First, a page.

Pastry is one of those areas of expertise that many of us tend to leave to our grandmothers—or if we are lucky—our moms. We cherish our memories of apple pies or cherry pies baked with a love that has encompassed our families for generations.
Well, guess what? We are the next generation! It is now our responsibility—to ourselves, and to our children—to pass down this lovely tradition so that it is not lost.
I am reading about the culinary history of America during the Great Depression, and it is absolutely fascinating.
Farmhouse women baked pies regularly, up to a dozen at a time. Pies were made with pig lard, and the people could handle the calories—almost 5,000 per day—because they performed so much physical work.
The following is an excerpt from "A Square Meal" by Jane Ziegelman & Andrew Coe.
"The midday meal concluded with a solid wedge of pie. Like bread, pies were baked in bulk, up to a dozen at a time, and could be consumed at breakfast, lunch, and dinner. The type changed with the seasons, beginning in spring with rhubarb and strawberry and ending in fall with apple. In winter, when the cache of fresh apples was depleted, women made pie from apples that had been dried in the fall. Peach and cherry, fruits from the farmer's own orchard, were two summer staples, though women also took advantage of wild blackberries, elderberries, blueberries, and grapes."
Ask Your Grandmother
I would like to encourage you to get comfortable with making pastry.
A pastry like Flaky Tart Pastry is really not difficult. It is only important to follow the steps exactly. I’ve made this recipe as simple to follow as possible.
The recipe source is Tartine, a cookbook by Elizabeth M. Prueitt and Chad Robertson, the famous husband-wife team behind the beloved San Francisco-based Tartine bakery, one of the most well known bakeries in America.We cannot loose the art of making pastry in America. It is a tradition worth preserving.Click To Tweet
Unfortunately, I did not realize the importance of passing on traditions before both my grandmothers passed away, one very recently. When I attended her funeral though, I was very touched by a recollection of grandma Anne Ell's Saskatoon berry pies that she made while camping from berries her grandchildren collected from the forest.
Her grandchildren had no idea how she managed to make those beautiful pies without a rolling pin!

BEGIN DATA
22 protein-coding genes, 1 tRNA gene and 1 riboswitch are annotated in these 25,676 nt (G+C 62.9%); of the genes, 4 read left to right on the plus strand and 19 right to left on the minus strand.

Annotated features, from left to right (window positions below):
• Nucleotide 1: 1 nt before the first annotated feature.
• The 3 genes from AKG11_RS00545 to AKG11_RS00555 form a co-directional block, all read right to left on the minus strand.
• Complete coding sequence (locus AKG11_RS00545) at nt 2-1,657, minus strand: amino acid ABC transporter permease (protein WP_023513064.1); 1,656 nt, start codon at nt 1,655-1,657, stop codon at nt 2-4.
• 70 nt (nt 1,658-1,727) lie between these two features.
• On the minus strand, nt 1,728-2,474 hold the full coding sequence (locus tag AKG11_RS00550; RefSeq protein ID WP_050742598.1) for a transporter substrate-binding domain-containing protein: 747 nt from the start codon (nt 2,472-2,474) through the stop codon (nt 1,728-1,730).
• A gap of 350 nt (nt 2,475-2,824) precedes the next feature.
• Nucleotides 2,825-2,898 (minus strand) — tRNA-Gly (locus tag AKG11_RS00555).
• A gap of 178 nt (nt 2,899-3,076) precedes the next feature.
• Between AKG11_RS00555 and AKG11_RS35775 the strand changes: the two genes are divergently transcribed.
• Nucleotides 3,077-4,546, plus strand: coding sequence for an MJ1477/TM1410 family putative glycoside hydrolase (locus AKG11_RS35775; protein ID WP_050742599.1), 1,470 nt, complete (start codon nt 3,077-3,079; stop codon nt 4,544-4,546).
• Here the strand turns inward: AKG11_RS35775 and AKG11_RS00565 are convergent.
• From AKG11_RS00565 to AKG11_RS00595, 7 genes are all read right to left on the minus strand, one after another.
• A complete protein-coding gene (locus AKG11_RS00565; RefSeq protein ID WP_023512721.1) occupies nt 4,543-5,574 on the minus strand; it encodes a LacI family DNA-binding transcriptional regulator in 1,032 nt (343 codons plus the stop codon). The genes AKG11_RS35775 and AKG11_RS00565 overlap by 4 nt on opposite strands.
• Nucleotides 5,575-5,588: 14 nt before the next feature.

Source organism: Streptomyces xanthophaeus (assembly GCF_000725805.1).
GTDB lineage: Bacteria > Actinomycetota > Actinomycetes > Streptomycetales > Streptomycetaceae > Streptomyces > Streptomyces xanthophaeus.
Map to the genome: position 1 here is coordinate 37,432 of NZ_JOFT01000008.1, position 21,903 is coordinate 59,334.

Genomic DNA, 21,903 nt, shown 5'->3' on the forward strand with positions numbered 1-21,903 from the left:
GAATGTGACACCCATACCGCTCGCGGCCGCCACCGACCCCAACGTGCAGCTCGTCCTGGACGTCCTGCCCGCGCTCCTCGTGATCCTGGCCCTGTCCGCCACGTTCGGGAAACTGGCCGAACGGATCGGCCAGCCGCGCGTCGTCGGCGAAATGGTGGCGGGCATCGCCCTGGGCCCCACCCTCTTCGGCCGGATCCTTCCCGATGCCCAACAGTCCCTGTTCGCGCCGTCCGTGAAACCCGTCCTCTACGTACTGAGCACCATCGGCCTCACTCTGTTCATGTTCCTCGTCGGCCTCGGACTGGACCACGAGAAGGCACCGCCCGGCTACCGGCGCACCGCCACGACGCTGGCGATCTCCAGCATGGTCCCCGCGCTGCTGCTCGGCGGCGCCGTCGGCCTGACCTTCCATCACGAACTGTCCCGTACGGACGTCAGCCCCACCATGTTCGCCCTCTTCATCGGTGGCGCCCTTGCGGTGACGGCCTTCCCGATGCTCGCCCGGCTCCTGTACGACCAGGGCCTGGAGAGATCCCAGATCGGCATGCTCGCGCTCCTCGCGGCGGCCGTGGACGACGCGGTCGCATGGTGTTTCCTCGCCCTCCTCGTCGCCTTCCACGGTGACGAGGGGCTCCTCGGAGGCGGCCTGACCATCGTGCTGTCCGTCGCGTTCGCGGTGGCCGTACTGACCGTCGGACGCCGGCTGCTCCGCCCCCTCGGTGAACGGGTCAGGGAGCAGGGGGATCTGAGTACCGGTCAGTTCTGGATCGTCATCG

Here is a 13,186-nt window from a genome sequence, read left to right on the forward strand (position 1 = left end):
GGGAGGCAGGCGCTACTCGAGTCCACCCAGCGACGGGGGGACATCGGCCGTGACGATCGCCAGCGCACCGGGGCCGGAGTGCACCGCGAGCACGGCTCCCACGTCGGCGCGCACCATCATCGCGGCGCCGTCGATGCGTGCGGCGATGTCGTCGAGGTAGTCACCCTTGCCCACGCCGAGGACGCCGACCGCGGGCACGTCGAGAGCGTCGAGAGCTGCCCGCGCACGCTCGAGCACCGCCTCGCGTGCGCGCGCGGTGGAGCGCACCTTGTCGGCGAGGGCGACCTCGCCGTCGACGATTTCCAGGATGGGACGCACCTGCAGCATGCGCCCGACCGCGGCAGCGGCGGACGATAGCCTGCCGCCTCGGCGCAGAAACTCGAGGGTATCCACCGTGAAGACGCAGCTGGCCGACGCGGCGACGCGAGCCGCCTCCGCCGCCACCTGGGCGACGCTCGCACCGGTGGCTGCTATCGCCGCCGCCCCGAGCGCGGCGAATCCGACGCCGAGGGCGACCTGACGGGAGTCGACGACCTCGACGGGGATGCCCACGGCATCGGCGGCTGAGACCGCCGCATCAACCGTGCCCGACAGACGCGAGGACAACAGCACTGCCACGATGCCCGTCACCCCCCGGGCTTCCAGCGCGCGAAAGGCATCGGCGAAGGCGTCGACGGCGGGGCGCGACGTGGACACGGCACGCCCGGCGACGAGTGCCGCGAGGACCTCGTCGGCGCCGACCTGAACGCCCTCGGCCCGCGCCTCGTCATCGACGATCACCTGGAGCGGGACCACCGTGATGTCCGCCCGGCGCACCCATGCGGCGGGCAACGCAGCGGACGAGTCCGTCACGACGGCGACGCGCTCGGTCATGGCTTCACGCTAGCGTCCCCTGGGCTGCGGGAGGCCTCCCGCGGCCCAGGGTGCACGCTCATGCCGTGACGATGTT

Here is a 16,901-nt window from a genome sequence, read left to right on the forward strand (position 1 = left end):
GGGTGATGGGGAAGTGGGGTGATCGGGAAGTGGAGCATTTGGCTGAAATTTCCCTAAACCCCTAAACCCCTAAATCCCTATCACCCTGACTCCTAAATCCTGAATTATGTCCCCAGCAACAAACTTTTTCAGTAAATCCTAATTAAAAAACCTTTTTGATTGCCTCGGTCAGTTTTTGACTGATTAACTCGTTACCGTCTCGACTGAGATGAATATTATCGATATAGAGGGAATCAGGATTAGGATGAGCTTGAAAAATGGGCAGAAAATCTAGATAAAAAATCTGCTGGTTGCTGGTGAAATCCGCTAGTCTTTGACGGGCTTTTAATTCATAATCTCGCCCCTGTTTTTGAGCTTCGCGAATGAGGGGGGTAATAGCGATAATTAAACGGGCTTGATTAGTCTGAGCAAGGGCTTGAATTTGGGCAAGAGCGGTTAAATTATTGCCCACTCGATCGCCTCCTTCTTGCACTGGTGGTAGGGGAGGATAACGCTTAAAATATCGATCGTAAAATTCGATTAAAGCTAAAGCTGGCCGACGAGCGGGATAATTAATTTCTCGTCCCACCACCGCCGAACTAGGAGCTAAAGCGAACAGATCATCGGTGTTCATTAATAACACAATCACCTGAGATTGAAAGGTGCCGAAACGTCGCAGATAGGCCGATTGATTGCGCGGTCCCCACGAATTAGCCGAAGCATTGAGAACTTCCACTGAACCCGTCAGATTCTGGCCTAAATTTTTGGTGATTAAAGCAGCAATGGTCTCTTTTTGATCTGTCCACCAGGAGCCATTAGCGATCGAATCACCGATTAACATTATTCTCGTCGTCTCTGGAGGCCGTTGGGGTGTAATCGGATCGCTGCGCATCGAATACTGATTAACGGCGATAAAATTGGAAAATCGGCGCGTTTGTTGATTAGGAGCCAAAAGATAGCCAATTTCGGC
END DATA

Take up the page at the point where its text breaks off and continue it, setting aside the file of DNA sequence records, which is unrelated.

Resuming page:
I regret that I never learned to make pie from grandma, so for this Flaky Tart Pastry, I am going to have to trust that Tartine knows how to do it. Let’s give it a try …
Tartine’s Flaky Tart Pastry
- 1 teaspoon Himalayan pink salt
- ⅔ cup water, very cold
- 3 cups plus 2 tablespoons all-purpose flour
- 1 cup plus 5 tablespoons, unsalted butter, very cold
Method for making flaky tart pastry
- Tartine’s Flaky Tart Pastry recipe makes two 9-inch shells. If you only need one shell for your recipe, the other can be wrapped well and refrigerated for use within a week, or frozen for longer storage.
- Start by dissolving 1 teaspoon salt in ⅔ cup very cold water. Keep cold until needed.
- Prepare your cold butter by cutting it into 1-inch pieces.
- You can either make this recipe in a food processor, or in a bowl. If you make it in a bowl it really helps to have a pastry blender. This is a tool with multiple blades for cutting through the butter, and it is just the right shape to fit in a bowl. An alternative is to use two knives to cut through the butter.
- If you make this in a food processor, you add the flour and butter pieces, and pulse until the butter is in pea-sized pieces. If you make it in a bowl, use the pastry cutter or two knives to cut the butter into pea-sized pieces.
- Sprinkle in the very cold salted water and carefully pulse, or use a fork to bring the dough together into a shaggy ball.
- Turn the shaggy dough onto a floured work surface and divide into two pieces. Shape each into a 1-inch thick disk. Wrap well in plastic and chill in the fridge for at least 2 hours, or overnight.
- When you are ready to bake the dough, place your cold disk on a lightly floured work surface, and roll it out into a circle about ⅛ inch thick. For the pie dish, the circle should be 2 inches larger than the dish. For a tart dish, the circle should be 1 ½ inches larger. To transfer, carefully fold the shell into quarters, and transfer it onto the dish. Open your folds and carefully mold the shell to the dish.
- Trim the dough evenly with the rim of the dish. If you are using a pie pan, you can keep an extra ½ inch, turn it under, and flute with a fork to create a fancy edge.
- Chill the prepared shell for at least 30 minutes before baking to ensure a flaky crust. You can also wrap and freeze the prepared shell, and there is no need to thaw it before baking.
Partially bake or fully bake your tart shell
- Depending on your recipe, you will need your dough raw, partially baked, or fully baked.
- To partially bake or fully bake the shell, preheat the oven to 350 degrees Fahrenheit. Line the prepared pastry shell with parchment paper, and fill with pie weights, or use large dry beans saved for this purpose.
- For your partially baked crust, bake until the shell looks dry and pale, with no dense or opaque areas left. It will take around 20 minutes.
- Remove from oven, remove the weights, and then bake for few more minutes until lightly brown. If any area along the bottom puffs up, gently pierce it to release the air, being careful not to create any holes in the shell itself.
- For a fully baked shell, bake with weights until the shell is lightly brown all over, and then return to the oven until golden brown all over.